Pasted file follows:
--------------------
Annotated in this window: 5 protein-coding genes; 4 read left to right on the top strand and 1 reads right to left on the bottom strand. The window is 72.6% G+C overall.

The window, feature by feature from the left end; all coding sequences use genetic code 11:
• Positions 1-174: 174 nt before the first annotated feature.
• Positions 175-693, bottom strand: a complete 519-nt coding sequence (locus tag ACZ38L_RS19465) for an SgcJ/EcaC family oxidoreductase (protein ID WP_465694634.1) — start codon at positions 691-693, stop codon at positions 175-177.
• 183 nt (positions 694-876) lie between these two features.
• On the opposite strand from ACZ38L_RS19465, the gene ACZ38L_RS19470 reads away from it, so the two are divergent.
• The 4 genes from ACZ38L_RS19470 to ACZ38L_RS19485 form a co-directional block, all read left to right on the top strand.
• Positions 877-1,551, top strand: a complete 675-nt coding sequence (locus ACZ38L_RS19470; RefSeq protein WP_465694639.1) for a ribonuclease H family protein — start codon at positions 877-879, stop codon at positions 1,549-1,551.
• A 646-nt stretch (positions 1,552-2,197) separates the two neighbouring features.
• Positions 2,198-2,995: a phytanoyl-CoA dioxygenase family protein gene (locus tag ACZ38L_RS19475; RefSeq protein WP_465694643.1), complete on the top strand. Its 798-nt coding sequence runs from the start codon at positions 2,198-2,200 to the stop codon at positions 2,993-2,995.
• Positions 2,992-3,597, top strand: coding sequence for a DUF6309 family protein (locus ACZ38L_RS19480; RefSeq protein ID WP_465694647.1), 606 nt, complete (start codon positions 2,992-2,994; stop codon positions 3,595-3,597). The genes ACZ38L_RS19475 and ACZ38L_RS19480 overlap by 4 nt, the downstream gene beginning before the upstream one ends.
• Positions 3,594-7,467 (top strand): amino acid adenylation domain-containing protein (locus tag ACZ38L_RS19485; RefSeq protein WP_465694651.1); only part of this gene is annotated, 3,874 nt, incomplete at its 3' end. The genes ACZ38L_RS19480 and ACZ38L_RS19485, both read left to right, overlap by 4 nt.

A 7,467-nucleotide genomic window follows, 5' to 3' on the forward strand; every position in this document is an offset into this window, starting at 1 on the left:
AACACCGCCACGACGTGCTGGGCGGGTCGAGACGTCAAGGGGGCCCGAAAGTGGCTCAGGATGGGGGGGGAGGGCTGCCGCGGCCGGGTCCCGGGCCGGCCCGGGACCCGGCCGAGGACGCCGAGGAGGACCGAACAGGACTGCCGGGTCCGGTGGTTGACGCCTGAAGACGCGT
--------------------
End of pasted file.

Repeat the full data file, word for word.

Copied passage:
Annotated in this window: 5 protein-coding genes; 4 read left to right on the top strand and 1 reads right to left on the bottom strand. The window is 72.6% G+C overall.

The window, feature by feature from the left end; all coding sequences use genetic code 11:
• Positions 1-174: 174 nt before the first annotated feature.
• Positions 175-693, bottom strand: a complete 519-nt coding sequence (locus tag ACZ38L_RS19465) for an SgcJ/EcaC family oxidoreductase (protein ID WP_465694634.1) — start codon at positions 691-693, stop codon at positions 175-177.
• 183 nt (positions 694-876) lie between these two features.
• On the opposite strand from ACZ38L_RS19465, the gene ACZ38L_RS19470 reads away from it, so the two are divergent.
• The 4 genes from ACZ38L_RS19470 to ACZ38L_RS19485 form a co-directional block, all read left to right on the top strand.
• Positions 877-1,551, top strand: a complete 675-nt coding sequence (locus ACZ38L_RS19470; RefSeq protein WP_465694639.1) for a ribonuclease H family protein — start codon at positions 877-879, stop codon at positions 1,549-1,551.
• A 646-nt stretch (positions 1,552-2,197) separates the two neighbouring features.
• Positions 2,198-2,995: a phytanoyl-CoA dioxygenase family protein gene (locus tag ACZ38L_RS19475; RefSeq protein WP_465694643.1), complete on the top strand. Its 798-nt coding sequence runs from the start codon at positions 2,198-2,200 to the stop codon at positions 2,993-2,995.
• Positions 2,992-3,597, top strand: coding sequence for a DUF6309 family protein (locus ACZ38L_RS19480; RefSeq protein ID WP_465694647.1), 606 nt, complete (start codon positions 2,992-2,994; stop codon positions 3,595-3,597). The genes ACZ38L_RS19475 and ACZ38L_RS19480 overlap by 4 nt, the downstream gene beginning before the upstream one ends.
• Positions 3,594-7,467 (top strand): amino acid adenylation domain-containing protein (locus tag ACZ38L_RS19485; RefSeq protein WP_465694651.1); only part of this gene is annotated, 3,874 nt, incomplete at its 3' end. The genes ACZ38L_RS19480 and ACZ38L_RS19485, both read left to right, overlap by 4 nt.

A 7,467-nucleotide genomic window follows, 5' to 3' on the forward strand; every position in this document is an offset into this window, starting at 1 on the left:
AACACCGCCACGACGTGCTGGGCGGGTCGAGACGTCAAGGGGGCCCGAAAGTGGCTCAGGATGGGGGGGGAGGGCTGCCGCGGCCGGGTCCCGGGCCGGCCCGGGACCCGGCCGAGGACGCCGAGGAGGACCGAACAGGACTGCCGGGTCCGGTGGTTGACGCCTGAAGACGCGT